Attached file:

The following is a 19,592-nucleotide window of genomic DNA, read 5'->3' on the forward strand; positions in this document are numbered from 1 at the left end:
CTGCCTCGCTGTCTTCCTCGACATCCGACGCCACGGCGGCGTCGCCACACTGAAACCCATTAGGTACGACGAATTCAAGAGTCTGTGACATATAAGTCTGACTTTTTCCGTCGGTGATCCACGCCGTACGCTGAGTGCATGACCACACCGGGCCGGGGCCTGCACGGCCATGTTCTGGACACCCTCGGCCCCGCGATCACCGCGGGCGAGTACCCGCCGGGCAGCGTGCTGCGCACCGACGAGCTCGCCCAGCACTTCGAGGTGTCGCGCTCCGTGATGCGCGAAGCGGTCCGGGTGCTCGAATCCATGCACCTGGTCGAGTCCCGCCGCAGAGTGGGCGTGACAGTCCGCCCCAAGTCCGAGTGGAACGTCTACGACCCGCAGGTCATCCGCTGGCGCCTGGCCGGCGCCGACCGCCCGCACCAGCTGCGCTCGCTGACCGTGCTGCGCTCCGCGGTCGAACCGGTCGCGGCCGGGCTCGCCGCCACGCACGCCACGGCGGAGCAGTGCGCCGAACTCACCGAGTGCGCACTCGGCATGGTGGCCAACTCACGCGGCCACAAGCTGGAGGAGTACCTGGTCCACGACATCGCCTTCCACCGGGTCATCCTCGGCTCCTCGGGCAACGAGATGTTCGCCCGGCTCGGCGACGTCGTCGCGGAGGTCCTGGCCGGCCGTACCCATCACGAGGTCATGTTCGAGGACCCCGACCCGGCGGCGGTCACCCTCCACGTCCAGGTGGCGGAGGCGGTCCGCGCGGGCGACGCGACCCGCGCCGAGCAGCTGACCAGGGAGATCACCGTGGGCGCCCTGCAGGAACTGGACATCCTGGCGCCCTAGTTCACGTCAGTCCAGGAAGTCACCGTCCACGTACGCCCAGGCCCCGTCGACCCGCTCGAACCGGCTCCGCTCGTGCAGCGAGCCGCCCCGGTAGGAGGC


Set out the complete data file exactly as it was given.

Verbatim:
The following is a 19,592-nucleotide window of genomic DNA, read 5'->3' on the forward strand; positions in this document are numbered from 1 at the left end:
CTGCCTCGCTGTCTTCCTCGACATCCGACGCCACGGCGGCGTCGCCACACTGAAACCCATTAGGTACGACGAATTCAAGAGTCTGTGACATATAAGTCTGACTTTTTCCGTCGGTGATCCACGCCGTACGCTGAGTGCATGACCACACCGGGCCGGGGCCTGCACGGCCATGTTCTGGACACCCTCGGCCCCGCGATCACCGCGGGCGAGTACCCGCCGGGCAGCGTGCTGCGCACCGACGAGCTCGCCCAGCACTTCGAGGTGTCGCGCTCCGTGATGCGCGAAGCGGTCCGGGTGCTCGAATCCATGCACCTGGTCGAGTCCCGCCGCAGAGTGGGCGTGACAGTCCGCCCCAAGTCCGAGTGGAACGTCTACGACCCGCAGGTCATCCGCTGGCGCCTGGCCGGCGCCGACCGCCCGCACCAGCTGCGCTCGCTGACCGTGCTGCGCTCCGCGGTCGAACCGGTCGCGGCCGGGCTCGCCGCCACGCACGCCACGGCGGAGCAGTGCGCCGAACTCACCGAGTGCGCACTCGGCATGGTGGCCAACTCACGCGGCCACAAGCTGGAGGAGTACCTGGTCCACGACATCGCCTTCCACCGGGTCATCCTCGGCTCCTCGGGCAACGAGATGTTCGCCCGGCTCGGCGACGTCGTCGCGGAGGTCCTGGCCGGCCGTACCCATCACGAGGTCATGTTCGAGGACCCCGACCCGGCGGCGGTCACCCTCCACGTCCAGGTGGCGGAGGCGGTCCGCGCGGGCGACGCGACCCGCGCCGAGCAGCTGACCAGGGAGATCACCGTGGGCGCCCTGCAGGAACTGGACATCCTGGCGCCCTAGTTCACGTCAGTCCAGGAAGTCACCGTCCACGTACGCCCAGGCCCCGTCGACCCGCTCGAACCGGCTCCGCTCGTGCAGCGAGCCGCCCCGGTAGGAGGC